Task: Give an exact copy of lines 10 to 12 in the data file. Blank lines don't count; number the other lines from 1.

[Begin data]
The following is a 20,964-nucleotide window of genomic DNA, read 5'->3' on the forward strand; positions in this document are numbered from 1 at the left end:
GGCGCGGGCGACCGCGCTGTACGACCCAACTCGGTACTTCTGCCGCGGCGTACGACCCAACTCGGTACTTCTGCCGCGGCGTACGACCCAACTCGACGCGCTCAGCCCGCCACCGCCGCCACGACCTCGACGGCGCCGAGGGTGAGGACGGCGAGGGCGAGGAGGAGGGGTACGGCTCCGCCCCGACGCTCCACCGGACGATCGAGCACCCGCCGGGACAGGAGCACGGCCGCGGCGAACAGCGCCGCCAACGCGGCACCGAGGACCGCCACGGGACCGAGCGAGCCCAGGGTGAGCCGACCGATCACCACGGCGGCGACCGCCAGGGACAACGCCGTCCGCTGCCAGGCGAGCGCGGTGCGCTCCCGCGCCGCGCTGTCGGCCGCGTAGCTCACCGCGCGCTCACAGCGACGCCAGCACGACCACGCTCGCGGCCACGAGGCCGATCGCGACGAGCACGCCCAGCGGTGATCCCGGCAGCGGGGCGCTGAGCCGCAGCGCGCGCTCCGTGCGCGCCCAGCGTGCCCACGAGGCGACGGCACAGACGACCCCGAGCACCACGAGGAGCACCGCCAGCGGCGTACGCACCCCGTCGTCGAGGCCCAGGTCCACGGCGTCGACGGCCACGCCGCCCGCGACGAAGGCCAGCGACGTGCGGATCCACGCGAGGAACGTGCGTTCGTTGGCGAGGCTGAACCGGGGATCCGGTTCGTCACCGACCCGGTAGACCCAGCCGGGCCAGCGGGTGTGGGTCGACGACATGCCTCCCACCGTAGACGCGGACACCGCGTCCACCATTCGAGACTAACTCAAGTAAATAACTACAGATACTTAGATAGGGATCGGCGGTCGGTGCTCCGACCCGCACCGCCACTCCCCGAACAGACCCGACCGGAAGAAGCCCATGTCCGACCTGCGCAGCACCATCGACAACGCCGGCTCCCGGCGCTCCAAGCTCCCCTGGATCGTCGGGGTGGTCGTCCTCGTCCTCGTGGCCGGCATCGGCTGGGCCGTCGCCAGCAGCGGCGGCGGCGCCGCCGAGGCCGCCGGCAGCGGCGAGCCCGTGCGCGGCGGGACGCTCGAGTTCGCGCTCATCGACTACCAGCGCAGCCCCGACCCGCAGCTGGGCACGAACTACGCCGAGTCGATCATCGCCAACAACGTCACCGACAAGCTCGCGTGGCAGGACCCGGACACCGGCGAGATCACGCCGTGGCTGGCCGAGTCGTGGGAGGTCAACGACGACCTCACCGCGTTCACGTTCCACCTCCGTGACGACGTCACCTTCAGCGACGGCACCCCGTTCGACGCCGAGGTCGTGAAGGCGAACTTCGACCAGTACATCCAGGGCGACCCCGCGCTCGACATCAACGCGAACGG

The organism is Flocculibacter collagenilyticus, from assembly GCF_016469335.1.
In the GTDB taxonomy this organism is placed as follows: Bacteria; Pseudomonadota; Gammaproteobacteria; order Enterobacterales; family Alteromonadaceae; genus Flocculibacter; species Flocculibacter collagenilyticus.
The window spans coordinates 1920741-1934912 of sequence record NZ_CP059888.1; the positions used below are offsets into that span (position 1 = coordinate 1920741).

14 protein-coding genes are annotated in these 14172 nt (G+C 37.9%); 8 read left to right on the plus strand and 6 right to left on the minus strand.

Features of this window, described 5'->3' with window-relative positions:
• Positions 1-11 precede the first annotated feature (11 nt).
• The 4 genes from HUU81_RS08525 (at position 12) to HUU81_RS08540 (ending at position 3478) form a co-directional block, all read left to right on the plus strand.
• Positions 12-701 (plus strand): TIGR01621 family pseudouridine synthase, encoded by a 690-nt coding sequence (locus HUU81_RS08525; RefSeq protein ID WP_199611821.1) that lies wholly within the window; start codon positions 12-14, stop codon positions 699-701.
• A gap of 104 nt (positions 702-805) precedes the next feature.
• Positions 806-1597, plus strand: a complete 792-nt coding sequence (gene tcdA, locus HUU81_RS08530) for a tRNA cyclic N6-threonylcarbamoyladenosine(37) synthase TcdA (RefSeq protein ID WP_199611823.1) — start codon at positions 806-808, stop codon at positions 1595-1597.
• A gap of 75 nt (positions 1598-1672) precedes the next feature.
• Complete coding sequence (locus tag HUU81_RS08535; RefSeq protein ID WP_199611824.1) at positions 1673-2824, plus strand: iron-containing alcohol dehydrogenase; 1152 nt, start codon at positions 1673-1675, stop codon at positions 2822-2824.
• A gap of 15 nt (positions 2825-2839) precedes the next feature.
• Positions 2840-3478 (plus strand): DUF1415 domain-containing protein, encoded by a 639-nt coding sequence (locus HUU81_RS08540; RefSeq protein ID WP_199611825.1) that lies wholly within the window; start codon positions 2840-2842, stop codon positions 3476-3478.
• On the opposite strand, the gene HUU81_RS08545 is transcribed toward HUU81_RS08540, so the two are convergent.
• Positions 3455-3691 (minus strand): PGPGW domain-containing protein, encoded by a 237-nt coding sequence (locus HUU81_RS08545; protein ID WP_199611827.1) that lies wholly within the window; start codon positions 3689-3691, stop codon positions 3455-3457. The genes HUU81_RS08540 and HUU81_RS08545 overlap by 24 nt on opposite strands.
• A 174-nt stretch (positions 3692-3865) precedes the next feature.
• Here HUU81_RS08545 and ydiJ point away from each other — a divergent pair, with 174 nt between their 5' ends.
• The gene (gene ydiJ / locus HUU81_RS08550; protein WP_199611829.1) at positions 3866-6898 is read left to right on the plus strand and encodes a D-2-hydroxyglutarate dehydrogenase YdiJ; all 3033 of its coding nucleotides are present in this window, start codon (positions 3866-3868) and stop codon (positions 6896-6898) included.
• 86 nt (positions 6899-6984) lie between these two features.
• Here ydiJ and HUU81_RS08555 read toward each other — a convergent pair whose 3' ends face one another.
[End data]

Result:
• Positions 12-701 (plus strand): TIGR01621 family pseudouridine synthase, encoded by a 690-nt coding sequence (locus HUU81_RS08525; RefSeq protein ID WP_199611821.1) that lies wholly within the window; start codon positions 12-14, stop codon positions 699-701.
• A gap of 104 nt (positions 702-805) precedes the next feature.
• Positions 806-1597, plus strand: a complete 792-nt coding sequence (gene tcdA, locus HUU81_RS08530) for a tRNA cyclic N6-threonylcarbamoyladenosine(37) synthase TcdA (RefSeq protein ID WP_199611823.1) — start codon at positions 806-808, stop codon at positions 1595-1597.